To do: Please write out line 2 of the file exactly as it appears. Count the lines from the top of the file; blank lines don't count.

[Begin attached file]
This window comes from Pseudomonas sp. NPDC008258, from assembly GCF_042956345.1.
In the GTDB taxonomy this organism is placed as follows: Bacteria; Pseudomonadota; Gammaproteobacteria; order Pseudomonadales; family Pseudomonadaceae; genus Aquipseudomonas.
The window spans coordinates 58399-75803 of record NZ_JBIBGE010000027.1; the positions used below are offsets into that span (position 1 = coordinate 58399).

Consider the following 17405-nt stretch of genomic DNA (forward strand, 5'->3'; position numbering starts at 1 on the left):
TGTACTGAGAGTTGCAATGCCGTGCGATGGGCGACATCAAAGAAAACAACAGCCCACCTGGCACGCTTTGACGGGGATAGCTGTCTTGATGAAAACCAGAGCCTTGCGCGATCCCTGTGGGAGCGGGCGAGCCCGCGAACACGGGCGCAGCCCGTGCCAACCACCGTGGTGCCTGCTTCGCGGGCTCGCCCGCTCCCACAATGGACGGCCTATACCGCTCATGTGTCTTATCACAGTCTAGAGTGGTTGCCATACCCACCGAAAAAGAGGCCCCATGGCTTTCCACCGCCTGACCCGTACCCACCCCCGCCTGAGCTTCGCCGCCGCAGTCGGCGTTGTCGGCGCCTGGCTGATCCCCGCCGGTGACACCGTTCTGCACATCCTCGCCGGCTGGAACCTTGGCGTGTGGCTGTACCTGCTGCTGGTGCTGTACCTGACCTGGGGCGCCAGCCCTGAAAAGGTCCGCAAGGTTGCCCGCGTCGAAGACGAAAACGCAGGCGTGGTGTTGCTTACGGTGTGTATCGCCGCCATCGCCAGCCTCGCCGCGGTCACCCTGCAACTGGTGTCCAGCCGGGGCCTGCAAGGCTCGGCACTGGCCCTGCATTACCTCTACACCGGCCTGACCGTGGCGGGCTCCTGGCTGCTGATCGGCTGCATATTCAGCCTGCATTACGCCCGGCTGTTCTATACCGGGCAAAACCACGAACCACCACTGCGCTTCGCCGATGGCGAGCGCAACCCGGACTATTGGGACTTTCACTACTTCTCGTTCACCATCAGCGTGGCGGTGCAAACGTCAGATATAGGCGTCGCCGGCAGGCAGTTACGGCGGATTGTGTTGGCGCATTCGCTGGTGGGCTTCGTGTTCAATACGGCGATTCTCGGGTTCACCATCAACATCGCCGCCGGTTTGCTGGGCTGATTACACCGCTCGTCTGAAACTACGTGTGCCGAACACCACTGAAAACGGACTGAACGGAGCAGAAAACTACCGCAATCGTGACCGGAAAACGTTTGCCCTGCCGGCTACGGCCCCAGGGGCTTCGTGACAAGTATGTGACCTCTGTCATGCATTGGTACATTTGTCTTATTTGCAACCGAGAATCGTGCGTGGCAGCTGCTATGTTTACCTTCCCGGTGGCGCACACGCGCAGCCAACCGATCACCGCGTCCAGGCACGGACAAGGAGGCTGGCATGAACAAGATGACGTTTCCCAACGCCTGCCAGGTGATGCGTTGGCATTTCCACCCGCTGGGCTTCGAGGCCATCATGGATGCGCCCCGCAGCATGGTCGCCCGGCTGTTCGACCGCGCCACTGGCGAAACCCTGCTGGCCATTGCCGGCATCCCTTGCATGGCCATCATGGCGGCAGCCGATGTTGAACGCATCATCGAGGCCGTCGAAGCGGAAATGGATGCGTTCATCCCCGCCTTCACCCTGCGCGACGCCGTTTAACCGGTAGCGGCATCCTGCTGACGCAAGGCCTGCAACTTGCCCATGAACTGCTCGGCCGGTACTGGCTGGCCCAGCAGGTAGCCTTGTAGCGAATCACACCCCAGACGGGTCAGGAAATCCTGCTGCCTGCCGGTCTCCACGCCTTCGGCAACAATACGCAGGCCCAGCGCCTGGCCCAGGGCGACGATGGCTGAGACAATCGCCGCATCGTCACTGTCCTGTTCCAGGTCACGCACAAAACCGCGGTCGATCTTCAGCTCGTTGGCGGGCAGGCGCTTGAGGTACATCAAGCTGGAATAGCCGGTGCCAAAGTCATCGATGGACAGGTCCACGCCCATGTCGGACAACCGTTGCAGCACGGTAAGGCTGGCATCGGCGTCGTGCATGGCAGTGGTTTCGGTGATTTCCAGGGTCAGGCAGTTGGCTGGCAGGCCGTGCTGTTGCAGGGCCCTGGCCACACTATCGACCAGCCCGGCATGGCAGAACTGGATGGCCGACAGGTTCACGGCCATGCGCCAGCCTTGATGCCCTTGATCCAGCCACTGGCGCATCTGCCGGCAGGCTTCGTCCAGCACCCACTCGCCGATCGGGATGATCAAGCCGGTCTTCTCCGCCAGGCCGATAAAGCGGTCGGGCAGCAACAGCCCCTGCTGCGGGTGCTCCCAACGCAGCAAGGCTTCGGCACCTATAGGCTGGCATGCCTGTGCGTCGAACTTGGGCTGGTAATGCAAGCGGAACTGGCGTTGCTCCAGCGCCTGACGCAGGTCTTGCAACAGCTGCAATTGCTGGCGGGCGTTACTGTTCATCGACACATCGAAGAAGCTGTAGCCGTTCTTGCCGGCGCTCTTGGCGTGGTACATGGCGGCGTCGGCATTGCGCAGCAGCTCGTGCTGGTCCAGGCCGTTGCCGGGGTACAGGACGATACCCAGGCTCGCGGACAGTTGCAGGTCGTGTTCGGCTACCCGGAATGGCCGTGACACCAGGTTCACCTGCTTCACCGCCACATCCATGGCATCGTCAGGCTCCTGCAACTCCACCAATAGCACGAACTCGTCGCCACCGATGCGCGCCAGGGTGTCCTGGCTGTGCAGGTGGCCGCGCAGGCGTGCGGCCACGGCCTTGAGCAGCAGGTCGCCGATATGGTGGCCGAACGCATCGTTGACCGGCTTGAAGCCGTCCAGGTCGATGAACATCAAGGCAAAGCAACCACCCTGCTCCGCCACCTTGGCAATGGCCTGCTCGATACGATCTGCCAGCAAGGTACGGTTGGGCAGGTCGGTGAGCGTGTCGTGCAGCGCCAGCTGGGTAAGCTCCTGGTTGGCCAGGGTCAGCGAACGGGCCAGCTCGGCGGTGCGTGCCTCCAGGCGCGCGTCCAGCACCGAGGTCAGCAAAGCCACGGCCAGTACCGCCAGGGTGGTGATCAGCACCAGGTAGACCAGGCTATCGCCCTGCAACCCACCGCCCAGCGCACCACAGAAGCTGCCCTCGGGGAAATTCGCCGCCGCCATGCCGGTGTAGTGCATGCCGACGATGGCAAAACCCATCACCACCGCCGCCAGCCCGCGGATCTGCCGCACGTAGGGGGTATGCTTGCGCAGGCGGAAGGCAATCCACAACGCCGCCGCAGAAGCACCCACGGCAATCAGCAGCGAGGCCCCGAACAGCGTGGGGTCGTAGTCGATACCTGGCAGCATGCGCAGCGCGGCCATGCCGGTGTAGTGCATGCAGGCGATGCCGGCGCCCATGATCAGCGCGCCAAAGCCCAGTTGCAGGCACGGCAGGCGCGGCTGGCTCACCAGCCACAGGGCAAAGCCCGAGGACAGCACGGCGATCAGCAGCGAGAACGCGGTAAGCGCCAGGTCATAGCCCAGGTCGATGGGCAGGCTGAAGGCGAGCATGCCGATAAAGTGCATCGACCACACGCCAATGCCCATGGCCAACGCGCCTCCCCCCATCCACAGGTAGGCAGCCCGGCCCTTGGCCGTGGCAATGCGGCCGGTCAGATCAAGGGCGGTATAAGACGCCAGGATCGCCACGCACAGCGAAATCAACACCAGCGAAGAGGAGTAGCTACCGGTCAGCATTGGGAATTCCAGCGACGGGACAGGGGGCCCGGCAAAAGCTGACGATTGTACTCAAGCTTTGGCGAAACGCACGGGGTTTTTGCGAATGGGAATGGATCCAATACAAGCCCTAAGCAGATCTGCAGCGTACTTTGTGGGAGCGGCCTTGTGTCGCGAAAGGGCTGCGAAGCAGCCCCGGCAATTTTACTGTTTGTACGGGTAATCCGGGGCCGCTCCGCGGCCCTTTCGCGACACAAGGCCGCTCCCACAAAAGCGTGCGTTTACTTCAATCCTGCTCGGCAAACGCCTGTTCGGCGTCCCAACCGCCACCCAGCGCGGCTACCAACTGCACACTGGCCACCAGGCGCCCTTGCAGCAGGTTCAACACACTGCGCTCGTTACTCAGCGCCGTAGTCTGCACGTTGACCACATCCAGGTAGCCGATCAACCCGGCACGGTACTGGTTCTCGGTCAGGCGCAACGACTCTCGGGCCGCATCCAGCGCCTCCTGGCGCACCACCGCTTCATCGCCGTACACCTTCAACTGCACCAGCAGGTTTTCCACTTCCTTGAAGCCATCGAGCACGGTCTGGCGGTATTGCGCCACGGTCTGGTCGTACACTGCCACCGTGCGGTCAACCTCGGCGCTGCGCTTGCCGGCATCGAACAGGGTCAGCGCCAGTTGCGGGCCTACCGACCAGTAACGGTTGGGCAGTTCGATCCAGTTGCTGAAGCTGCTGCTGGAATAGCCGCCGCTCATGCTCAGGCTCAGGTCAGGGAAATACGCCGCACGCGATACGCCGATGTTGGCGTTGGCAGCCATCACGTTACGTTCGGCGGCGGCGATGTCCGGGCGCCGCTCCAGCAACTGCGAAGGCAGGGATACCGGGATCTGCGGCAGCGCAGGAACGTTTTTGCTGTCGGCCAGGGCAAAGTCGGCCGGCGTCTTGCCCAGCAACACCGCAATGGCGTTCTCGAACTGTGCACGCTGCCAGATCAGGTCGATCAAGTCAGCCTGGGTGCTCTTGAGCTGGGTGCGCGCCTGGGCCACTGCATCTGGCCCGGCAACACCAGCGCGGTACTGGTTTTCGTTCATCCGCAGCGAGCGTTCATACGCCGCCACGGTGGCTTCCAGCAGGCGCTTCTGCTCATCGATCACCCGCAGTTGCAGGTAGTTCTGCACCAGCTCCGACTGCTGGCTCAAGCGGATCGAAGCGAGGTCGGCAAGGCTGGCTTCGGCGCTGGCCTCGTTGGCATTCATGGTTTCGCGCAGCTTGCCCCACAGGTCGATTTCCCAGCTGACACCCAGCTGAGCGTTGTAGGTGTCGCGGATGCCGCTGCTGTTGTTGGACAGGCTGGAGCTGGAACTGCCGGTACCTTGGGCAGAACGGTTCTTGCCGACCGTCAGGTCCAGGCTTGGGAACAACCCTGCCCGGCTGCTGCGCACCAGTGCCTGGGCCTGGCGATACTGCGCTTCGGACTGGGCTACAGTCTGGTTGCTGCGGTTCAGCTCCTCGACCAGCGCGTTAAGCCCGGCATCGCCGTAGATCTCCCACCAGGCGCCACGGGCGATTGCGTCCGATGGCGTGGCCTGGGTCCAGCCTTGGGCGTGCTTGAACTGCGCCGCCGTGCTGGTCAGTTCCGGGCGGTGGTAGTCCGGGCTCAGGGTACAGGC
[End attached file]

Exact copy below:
In the GTDB taxonomy this organism is placed as follows: Bacteria; Pseudomonadota; Gammaproteobacteria; order Pseudomonadales; family Pseudomonadaceae; genus Aquipseudomonas.